Home News Hackers Have Had Access To Certain Outlook Accounts For Months, Says Microsoft

Hackers Have Had Access To Certain Outlook Accounts For Months, Says Microsoft

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In timing that can only have been used to try and bury very unpleasant news, it was confirmed by Microsoft that a hacker was able to gain access to the accounts of Outlook.com over a period of months. Three of them, to be exact.

Apparently, the problem cropped up after someone gained access to the credentials of a support agent from January 1st, 2019 through March 28th, 2019. By using these compromised credentials, a third party was able to gain access to an email address, names of the folders, and email subjects although the bodies of emails, or the attached files, were not viewable.

As you can expect, these compromised credentials have been disabled now, with the users of Microsoft emailing whose accounts were compromised. But the thing is no passwords were ever viewable by those who gained access. However, Microsoft is advising that everyone change their password anyway. That’s quite a standard procedure when breaches like this occur, and Microsoft also notes that folks ought to be extra wary of any phishing attempts right now. However, Microsoft isn’t saying exactly how many users were impacted.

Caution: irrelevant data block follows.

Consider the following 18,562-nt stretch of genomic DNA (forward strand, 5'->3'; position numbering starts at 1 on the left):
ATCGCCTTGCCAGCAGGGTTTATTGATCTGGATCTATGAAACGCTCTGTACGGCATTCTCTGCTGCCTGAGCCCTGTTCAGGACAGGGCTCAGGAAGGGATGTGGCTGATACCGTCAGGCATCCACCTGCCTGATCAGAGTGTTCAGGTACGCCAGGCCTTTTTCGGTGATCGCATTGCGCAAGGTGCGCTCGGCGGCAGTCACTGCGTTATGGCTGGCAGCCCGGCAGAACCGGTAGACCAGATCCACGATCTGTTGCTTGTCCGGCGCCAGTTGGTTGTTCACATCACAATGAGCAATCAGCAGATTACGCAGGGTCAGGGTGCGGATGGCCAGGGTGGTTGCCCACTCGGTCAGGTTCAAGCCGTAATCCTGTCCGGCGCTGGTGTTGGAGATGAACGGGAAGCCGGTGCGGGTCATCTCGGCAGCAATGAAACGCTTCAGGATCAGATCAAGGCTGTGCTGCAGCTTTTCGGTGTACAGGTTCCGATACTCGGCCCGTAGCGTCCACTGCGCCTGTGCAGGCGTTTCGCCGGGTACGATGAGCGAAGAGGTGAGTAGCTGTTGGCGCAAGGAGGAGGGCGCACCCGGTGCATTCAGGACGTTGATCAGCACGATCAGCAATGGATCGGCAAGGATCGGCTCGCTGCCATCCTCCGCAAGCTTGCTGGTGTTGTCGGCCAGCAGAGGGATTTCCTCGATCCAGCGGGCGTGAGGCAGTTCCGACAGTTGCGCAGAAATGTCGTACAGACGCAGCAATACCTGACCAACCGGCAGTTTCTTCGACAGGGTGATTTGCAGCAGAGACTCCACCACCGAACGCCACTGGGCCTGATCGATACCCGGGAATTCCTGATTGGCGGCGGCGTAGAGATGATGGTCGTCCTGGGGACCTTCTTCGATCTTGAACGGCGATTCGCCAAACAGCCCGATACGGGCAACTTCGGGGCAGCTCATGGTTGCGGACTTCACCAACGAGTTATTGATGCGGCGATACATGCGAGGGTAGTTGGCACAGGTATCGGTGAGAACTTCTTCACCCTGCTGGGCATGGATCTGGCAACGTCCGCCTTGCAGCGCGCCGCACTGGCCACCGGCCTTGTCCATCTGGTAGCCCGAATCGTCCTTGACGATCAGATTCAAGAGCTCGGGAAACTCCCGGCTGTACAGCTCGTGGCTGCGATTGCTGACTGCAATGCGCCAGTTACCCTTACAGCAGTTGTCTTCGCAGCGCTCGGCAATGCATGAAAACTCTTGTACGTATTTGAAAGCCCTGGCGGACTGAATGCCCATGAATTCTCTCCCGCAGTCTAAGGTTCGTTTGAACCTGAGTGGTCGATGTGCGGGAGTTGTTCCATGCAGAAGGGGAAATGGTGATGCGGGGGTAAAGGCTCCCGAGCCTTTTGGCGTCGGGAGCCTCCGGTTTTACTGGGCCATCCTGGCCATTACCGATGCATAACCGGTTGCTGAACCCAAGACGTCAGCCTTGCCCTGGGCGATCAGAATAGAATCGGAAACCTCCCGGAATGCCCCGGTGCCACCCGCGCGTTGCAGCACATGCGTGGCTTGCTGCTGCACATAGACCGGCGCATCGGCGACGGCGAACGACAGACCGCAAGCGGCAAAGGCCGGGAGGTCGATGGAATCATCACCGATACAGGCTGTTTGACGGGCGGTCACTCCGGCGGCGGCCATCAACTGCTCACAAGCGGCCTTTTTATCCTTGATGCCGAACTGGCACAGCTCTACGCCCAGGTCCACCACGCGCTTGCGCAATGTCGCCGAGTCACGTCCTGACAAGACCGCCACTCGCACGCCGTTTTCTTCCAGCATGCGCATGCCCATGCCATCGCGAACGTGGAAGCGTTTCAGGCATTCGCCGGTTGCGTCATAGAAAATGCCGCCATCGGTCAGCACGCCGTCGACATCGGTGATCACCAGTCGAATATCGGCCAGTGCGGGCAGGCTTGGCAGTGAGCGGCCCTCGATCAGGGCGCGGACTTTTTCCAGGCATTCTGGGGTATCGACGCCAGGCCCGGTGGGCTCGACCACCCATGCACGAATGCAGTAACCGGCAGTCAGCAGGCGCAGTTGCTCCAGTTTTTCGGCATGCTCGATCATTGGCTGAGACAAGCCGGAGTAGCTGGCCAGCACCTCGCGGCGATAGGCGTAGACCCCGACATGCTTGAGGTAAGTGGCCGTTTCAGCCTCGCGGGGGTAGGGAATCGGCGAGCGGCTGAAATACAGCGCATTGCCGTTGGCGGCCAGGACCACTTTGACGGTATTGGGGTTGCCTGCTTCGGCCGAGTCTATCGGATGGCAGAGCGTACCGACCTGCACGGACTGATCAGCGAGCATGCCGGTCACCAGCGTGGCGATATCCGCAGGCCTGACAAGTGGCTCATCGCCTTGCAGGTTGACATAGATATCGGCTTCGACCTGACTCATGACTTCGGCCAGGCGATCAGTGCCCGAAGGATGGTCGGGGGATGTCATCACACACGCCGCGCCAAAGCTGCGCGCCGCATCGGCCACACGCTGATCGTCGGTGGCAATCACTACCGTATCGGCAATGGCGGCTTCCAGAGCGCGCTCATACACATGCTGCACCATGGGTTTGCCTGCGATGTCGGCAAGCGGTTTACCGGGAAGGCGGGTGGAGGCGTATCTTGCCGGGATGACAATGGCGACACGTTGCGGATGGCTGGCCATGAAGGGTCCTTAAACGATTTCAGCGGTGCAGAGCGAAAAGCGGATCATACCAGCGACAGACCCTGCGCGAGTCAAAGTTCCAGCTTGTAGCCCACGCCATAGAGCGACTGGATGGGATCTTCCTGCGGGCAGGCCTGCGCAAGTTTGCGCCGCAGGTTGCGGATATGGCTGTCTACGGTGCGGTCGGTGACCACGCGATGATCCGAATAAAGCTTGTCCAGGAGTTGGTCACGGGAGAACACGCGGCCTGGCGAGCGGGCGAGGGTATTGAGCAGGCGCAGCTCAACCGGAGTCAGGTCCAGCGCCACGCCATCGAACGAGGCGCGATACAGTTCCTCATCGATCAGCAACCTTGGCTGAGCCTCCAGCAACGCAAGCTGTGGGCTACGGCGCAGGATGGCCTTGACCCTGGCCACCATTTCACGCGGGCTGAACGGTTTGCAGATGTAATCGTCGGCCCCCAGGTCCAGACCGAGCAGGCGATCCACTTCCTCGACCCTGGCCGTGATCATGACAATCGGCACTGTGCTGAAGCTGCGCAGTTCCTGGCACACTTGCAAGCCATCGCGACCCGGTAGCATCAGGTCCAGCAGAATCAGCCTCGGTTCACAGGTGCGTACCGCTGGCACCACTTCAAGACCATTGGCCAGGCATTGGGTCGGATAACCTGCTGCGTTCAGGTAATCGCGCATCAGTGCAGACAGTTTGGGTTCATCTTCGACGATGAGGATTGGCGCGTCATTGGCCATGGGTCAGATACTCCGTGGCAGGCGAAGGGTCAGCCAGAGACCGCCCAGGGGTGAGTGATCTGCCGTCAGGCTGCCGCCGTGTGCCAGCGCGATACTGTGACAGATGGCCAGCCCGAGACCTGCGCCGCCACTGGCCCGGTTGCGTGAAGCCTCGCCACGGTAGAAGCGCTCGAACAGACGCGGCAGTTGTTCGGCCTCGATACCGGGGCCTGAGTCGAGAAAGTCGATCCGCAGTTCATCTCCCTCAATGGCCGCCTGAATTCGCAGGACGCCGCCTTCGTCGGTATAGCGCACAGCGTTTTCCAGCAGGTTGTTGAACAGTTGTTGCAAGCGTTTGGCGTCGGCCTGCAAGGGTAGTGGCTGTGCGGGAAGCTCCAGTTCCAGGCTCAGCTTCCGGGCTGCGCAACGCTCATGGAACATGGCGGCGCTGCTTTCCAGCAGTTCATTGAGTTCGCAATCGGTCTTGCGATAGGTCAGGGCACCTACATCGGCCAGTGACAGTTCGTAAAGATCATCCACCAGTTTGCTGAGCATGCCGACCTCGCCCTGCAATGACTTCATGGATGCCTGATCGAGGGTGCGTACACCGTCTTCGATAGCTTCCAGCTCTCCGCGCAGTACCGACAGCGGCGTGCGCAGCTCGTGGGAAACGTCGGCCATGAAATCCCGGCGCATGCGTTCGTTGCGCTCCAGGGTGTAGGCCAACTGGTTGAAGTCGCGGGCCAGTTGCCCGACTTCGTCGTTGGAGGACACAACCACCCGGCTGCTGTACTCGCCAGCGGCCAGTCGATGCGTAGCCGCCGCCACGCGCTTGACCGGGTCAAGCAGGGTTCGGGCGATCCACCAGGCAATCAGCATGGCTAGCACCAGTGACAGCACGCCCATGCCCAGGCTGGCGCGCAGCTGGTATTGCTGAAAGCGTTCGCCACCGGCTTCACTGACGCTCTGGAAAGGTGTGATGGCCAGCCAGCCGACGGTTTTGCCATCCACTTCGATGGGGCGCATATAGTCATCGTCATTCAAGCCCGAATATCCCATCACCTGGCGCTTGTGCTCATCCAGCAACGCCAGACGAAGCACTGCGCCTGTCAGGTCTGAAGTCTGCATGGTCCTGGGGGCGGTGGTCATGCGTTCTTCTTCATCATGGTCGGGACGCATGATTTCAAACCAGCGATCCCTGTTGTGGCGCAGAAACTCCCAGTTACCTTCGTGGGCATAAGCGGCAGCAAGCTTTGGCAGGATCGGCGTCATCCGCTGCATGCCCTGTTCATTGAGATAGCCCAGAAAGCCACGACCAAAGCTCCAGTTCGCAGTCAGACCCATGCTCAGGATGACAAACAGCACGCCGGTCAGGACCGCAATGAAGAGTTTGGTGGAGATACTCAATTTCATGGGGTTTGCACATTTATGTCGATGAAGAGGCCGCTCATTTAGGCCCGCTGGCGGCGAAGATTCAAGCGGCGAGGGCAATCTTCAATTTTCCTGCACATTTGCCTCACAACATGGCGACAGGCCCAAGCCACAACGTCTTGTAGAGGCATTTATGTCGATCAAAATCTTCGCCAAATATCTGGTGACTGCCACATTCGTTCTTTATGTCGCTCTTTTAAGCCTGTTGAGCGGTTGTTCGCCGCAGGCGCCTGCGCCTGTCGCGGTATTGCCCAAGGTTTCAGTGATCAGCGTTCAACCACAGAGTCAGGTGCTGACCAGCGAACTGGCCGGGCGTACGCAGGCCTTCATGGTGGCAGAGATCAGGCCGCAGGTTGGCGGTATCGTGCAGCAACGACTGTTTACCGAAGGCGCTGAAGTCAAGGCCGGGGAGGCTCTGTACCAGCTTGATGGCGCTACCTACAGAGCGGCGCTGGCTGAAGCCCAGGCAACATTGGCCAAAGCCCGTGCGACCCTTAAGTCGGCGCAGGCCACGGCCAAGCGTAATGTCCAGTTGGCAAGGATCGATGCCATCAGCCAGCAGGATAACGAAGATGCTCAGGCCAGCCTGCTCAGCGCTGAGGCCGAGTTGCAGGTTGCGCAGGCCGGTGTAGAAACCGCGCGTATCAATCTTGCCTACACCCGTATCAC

“Our data indicate that account-related information (but not the content of any e-mails) could have been viewed, but Microsoft has no indication why that information was viewed or how it may have been used. As a result, you may receive phishing emails or other spam emails. You should be careful when receiving any e-mails from any misleading domain name, any e-mail that requests personal information or payment, or any unsolicited request from an untrusted source.

It is important to note that your email login credentials were not directly impacted by this incident. However, out of caution, you should reset your password for your account.”

If you also have an Outlook.com email address but have not received any email yet advising you of the issue, then it means you’re not impacted. It might still be a good idea to change your password anyway, however, we wouldn’t suggest that it’s absolutely necessary.

(Source: The Verge)

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